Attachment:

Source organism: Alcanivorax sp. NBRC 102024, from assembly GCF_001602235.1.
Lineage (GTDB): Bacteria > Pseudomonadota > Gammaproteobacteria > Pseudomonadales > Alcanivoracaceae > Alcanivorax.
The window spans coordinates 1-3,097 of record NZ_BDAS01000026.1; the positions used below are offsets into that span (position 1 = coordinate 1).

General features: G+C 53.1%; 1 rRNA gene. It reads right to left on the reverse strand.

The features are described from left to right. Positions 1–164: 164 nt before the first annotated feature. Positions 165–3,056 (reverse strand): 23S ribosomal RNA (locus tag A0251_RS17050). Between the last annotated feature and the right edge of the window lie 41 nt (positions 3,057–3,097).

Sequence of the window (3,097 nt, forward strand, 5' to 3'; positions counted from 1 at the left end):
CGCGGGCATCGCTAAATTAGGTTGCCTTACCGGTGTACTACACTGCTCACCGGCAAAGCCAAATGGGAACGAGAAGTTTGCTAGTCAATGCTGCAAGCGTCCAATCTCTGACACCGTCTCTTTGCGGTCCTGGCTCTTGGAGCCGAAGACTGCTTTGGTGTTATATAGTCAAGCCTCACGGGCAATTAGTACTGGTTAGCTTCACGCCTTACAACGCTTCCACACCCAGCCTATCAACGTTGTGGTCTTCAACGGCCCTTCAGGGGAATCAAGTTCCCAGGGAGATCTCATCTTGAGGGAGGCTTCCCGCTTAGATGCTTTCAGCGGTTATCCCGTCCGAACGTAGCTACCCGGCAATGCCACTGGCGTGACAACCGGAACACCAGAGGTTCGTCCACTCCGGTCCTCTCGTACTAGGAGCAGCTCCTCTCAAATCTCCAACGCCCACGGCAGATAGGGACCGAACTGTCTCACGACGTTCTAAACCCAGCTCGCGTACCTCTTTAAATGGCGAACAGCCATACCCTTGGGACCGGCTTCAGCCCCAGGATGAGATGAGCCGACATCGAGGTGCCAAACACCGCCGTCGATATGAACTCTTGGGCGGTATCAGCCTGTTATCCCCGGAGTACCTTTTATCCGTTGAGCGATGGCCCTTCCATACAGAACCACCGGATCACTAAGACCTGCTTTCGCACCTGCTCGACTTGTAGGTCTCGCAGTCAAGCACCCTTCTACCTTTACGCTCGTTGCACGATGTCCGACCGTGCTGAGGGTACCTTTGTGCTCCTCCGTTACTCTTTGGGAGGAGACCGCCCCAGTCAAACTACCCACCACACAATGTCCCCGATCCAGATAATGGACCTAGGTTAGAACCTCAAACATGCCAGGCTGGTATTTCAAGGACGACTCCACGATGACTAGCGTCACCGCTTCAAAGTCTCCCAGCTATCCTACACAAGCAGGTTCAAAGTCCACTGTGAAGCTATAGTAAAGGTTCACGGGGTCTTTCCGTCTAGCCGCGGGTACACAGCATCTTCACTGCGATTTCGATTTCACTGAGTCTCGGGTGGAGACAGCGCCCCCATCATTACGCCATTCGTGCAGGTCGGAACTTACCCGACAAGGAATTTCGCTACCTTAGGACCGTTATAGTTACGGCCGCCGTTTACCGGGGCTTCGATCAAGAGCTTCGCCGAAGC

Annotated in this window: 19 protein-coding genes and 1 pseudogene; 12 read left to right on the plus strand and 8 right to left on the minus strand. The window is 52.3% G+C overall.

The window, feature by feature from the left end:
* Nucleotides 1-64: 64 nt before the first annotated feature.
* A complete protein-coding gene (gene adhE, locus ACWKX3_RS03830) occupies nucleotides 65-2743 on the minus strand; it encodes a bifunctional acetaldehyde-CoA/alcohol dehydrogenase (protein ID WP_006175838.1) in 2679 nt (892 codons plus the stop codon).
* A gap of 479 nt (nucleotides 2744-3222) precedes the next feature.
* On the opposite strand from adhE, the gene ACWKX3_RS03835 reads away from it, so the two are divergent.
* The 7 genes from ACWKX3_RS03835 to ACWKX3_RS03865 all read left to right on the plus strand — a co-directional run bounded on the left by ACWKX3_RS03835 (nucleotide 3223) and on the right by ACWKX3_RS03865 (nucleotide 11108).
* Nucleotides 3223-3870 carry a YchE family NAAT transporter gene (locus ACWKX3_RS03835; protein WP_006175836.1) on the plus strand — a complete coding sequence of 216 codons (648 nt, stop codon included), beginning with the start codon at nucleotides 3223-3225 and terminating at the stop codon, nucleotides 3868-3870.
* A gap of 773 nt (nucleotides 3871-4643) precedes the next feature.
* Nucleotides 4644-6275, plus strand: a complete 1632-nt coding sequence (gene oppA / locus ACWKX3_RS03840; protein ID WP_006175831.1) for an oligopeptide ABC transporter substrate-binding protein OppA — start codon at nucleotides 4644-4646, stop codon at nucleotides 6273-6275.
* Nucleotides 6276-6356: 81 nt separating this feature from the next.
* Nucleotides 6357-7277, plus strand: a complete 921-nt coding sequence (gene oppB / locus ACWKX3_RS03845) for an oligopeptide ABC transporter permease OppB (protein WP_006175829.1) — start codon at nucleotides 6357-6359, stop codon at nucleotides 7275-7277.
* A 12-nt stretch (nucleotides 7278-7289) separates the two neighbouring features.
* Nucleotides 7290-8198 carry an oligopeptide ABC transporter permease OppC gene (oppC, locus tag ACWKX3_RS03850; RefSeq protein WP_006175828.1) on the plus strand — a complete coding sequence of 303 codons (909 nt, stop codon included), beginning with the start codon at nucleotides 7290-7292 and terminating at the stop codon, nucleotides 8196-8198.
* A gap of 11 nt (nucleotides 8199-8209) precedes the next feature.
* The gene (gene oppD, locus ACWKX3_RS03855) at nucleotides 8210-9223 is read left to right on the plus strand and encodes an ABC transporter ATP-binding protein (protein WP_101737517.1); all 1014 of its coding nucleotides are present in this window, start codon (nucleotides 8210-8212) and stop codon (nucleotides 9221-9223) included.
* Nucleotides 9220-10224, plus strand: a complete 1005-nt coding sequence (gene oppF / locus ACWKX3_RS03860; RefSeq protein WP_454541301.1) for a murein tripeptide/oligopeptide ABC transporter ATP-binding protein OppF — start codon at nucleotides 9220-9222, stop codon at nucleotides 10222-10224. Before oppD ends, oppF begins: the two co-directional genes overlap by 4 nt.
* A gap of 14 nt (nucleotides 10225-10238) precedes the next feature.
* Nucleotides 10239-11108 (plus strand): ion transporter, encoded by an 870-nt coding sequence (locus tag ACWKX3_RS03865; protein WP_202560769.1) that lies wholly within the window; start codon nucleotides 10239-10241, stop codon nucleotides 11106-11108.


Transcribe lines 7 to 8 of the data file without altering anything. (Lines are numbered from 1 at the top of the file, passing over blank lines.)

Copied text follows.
CGCGGGCATCGCTAAATTAGGTTGCCTTACCGGTGTACTACACTGCTCACCGGCAAAGCCAAATGGGAACGAGAAGTTTGCTAGTCAATGCTGCAAGCGTCCAATCTCTGACACCGTCTCTTTGCGGTCCTGGCTCTTGGAGCCGAAGACTGCTTTGGTGTTATATAGTCAAGCCTCACGGGCAATTAGTACTGGTTAGCTTCACGCCTTACAACGCTTCCACACCCAGCCTATCAACGTTGTGGTCTTCAACGGCCCTTCAGGGGAATCAAGTTCCCAGGGAGATCTCATCTTGAGGGAGGCTTCCCGCTTAGATGCTTTCAGCGGTTATCCCGTCCGAACGTAGCTACCCGGCAATGCCACTGGCGTGACAACCGGAACACCAGAGGTTCGTCCACTCCGGTCCTCTCGTACTAGGAGCAGCTCCTCTCAAATCTCCAACGCCCACGGCAGATAGGGACCGAACTGTCTCACGACGTTCTAAACCCAGCTCGCGTACCTCTTTAAATGGCGAACAGCCATACCCTTGGGACCGGCTTCAGCCCCAGGATGAGATGAGCCGACATCGAGGTGCCAAACACCGCCGTCGATATGAACTCTTGGGCGGTATCAGCCTGTTATCCCCGGAGTACCTTTTATCCGTTGAGCGATGGCCCTTCCATACAGAACCACCGGATCACTAAGACCTGCTTTCGCACCTGCTCGACTTGTAGGTCTCGCAGTCAAGCACCCTTCTACCTTTACGCTCGTTGCACGATGTCCGACCGTGCTGAGGGTACCTTTGTGCTCCTCCGTTACTCTTTGGGAGGAGACCGCCCCAGTCAAACTACCCACCACACAATGTCCCCGATCCAGATAATGGACCTAGGTTAGAACCTCAAACATGCCAGGCTGGTATTTCAAGGACGACTCCACGATGACTAGCGTCACCGCTTCAAAGTCTCCCAGCTATCCTACACAAGCAGGTTCAAAGTCCACTGTGAAGCTATAGTAAAGGTTCACGGGGTCTTTCCGTCTAGCCGCGGGTACACAGCATCTTCACTGCGATTTCGATTTCACTGAGTCTCGGGTGGAGACAGCGCCCCCATCATTACGCCATTCGTGCAGGTCGGAACTTACCCGACAAGGAATTTCGCTACCTTAGGACCGTTATAGTTACGGCCGCCGTTTACCGGGGCTTCGATCAAGAGCTTCGCCGAAGC

Annotated in this window: 19 protein-coding genes and 1 pseudogene; 12 read left to right on the plus strand and 8 right to left on the minus strand. The window is 52.3% G+C overall.